I have a relay which is rated for 5v. My power supply is 12v. I have measured the resistance across the coil as 400 ohm. If I place the relay in series with a resistor that is 560 ohm, would it ...
12
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5answers
40k views

How do I calculate the necessary resistance for a voltage divider?

I’m self-taught, and this is a little bit of a thought experiment for me to understand Ohm’s Law better. I have a very simple voltage divider. Given a 15V DC input, each of three 4.7KΩ resistors ...
12
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3answers
16k views

Why do diodes have a voltage drop?

Is resistance what makes a diode have a voltage drop? Or is it impedence? If it is electrical energy being converted to light, please tell me what this effect is called.
11
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6answers
35k views

Why does an LED have a maximum voltage?

When powering a simple LED circuit (DC power source, LED, resistor), does the supply voltage matter, as long as the correctly calculated current limiting resistor value is used? In other words, is ...
11
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4answers
18k views

Why do LEDs not obey Ohm's law?

In a previous question, it was brought to me that LEDs do not obey the Ohm's law. (See Calculate expected voltage around a resistor) Simply put: how is that? What makes them behave so differently? ...
11
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1answer
11k views

How to choose correct resistor with proper wattage and ohms for 6 leds connected in a serial circuit?

Let's suppose I've six LED lights with each 3.2 Volt and 20mA and all six of them are connected in one serial circuit. I know there is better setup but for this I'm using this circuit setup. I'm ...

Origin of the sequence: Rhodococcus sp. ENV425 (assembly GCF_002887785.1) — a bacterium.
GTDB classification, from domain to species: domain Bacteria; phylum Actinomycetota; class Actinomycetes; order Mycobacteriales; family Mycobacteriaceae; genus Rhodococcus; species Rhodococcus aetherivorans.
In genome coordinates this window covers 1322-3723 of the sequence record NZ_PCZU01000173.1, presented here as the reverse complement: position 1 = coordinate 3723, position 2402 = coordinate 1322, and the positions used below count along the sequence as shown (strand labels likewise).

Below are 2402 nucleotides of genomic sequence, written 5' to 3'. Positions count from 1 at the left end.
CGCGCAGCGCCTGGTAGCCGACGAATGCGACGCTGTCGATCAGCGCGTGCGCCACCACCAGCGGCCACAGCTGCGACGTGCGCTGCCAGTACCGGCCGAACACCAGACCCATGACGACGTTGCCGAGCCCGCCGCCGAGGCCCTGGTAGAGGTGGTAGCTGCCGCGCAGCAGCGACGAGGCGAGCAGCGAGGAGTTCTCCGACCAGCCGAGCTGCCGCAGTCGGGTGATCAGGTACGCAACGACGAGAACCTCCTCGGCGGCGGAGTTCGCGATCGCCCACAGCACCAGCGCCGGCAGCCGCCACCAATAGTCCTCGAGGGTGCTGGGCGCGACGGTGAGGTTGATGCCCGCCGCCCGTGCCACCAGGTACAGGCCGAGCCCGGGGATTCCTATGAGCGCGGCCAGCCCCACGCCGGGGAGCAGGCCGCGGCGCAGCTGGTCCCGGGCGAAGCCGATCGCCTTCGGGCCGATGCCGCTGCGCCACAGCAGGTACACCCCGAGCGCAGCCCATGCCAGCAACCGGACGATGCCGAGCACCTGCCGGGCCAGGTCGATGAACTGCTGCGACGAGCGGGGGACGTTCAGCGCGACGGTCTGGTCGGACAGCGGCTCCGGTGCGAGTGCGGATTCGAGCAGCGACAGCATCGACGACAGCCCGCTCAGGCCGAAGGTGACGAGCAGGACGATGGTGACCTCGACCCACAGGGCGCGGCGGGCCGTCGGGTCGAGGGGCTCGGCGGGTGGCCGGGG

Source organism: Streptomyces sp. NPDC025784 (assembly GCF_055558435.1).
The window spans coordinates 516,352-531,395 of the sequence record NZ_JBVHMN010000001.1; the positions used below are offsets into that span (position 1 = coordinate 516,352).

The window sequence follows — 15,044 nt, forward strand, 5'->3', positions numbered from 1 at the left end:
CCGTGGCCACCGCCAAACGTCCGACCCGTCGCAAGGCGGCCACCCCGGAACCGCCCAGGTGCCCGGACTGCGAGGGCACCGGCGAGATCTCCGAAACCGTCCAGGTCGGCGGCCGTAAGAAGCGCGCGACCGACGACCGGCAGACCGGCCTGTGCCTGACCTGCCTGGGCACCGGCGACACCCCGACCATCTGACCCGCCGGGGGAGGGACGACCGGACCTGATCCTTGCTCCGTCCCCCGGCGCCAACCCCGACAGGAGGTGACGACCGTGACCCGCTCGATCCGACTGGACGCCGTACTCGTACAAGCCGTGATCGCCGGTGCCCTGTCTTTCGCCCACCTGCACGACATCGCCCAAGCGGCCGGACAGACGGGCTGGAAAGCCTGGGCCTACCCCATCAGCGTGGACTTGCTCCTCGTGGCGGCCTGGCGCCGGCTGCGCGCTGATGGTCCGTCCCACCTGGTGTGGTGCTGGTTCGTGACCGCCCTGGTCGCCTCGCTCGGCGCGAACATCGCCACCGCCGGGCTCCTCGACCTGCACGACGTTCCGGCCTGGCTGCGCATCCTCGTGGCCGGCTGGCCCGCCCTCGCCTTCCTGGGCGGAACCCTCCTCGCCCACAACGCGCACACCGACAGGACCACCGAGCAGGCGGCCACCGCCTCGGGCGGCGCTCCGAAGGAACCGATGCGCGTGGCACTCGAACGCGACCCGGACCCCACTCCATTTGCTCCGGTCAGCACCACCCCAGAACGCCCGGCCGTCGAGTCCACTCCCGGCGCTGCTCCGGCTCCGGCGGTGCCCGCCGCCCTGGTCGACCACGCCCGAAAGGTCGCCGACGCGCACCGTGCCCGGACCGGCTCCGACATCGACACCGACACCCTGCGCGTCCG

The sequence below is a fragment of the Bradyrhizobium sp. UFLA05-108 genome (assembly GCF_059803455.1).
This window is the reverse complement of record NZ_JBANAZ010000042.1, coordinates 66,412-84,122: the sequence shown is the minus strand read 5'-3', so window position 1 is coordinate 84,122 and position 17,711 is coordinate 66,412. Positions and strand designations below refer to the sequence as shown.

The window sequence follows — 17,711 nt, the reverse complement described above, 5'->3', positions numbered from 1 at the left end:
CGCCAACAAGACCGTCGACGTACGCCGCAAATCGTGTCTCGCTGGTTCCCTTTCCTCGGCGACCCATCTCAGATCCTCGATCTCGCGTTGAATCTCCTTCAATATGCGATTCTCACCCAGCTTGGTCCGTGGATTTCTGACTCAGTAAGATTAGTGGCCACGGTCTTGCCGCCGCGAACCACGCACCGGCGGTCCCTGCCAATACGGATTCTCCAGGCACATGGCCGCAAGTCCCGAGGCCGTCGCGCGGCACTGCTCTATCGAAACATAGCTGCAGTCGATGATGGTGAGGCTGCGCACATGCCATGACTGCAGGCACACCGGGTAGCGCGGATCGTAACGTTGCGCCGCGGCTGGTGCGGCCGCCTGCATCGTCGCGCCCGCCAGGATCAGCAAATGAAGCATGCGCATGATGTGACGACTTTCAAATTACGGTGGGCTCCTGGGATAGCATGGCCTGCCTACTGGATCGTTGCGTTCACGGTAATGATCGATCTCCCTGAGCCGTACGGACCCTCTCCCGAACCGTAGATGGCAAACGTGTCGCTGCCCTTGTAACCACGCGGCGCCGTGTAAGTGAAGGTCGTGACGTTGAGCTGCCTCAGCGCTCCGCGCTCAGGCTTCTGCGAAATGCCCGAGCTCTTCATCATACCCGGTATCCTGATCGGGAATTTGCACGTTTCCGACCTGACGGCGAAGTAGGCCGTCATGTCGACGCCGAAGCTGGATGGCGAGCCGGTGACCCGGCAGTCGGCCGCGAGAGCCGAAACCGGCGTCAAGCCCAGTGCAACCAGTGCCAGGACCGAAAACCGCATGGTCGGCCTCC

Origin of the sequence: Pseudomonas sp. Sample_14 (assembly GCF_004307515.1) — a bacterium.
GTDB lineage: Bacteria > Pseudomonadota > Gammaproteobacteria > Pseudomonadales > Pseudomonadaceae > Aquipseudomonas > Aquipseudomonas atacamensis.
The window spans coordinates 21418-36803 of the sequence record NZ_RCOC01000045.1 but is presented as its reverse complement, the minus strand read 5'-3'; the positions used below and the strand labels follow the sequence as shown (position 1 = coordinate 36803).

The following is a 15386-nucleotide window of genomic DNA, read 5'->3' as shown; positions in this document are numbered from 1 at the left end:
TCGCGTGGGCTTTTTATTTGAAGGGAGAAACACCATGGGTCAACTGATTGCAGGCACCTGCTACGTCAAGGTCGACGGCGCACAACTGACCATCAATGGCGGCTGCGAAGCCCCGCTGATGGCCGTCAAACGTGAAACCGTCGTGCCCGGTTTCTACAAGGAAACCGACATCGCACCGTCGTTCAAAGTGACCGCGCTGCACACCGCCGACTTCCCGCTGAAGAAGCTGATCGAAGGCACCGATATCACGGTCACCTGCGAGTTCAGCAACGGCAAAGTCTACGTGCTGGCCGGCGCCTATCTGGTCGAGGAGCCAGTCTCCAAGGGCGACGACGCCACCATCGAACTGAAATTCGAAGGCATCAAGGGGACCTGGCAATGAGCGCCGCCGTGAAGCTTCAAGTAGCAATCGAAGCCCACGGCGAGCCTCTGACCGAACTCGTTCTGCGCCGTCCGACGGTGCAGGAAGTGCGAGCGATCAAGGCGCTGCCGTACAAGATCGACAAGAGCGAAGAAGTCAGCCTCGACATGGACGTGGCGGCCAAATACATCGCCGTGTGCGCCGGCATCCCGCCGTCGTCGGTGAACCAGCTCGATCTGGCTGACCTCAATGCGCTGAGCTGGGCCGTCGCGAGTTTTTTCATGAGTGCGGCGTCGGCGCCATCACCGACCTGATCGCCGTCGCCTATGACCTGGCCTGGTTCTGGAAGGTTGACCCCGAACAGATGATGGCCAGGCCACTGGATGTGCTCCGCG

10
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4answers
663 views

I do not understand what power actually is

I realize this is probably a super common question, but I have to put it in my own words. I try to understand ohm's law with the water analogy. Two tanks with water, one with a higher level than the ...
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2answers
3k views

How a DC motor works when connected to a power supply but no resistor?

I connected a 12V DC motor to a battery of 12V only. The motor rotated perfectly fine. But my question is that if you don't have a resistor attached to the circuit, as per theory the current is ...
8
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3answers
1k views

Why is my circuit's current far lower than expected with 2.6v / 220Ohm / and LED?

I have a very simple circuit which I have measured the current to be only 3mA but should be in the range of 18mA. I have a simple circuit using 2 AA batteries (NiMH) at 1.3V each in series for a total ...
7
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7answers
9k views

How can 4 resistors of 30ohms each be connected so you end up with a resistance of 18ohms?

An association of 4 resistors of 30ohms each, how can one assemble them so you get a resistance equivalent of 18ohms?
7
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4answers
12k views

Does a generator produce voltage or current?

I know that this question might sound very stupid for +90% of you, but my brain doesn't really get the electricity generation. The thing that I don't understand is what does a generator produce, ...
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3answers
2k views

Amps / current doesnt add up to the expected figure - Ohm's law failure on my part!

Can anyone offer suggestions as to where I am going wrong please? In my circuit (diagram below) the system voltage is 12.03 V and the lamp resistance is 2.9 ohms (measured with power disconnected ...
6
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6answers
2k views

How do resistors limit current for an LED? [closed]

If I have an LED with Vf = 2.1V and I = 20mA, Ohm's Law says I should have a resistor in series at a value of R = 145Ω, if the voltage supply is Vs = 5V. However, I believe can put a higher valued ...
6
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4answers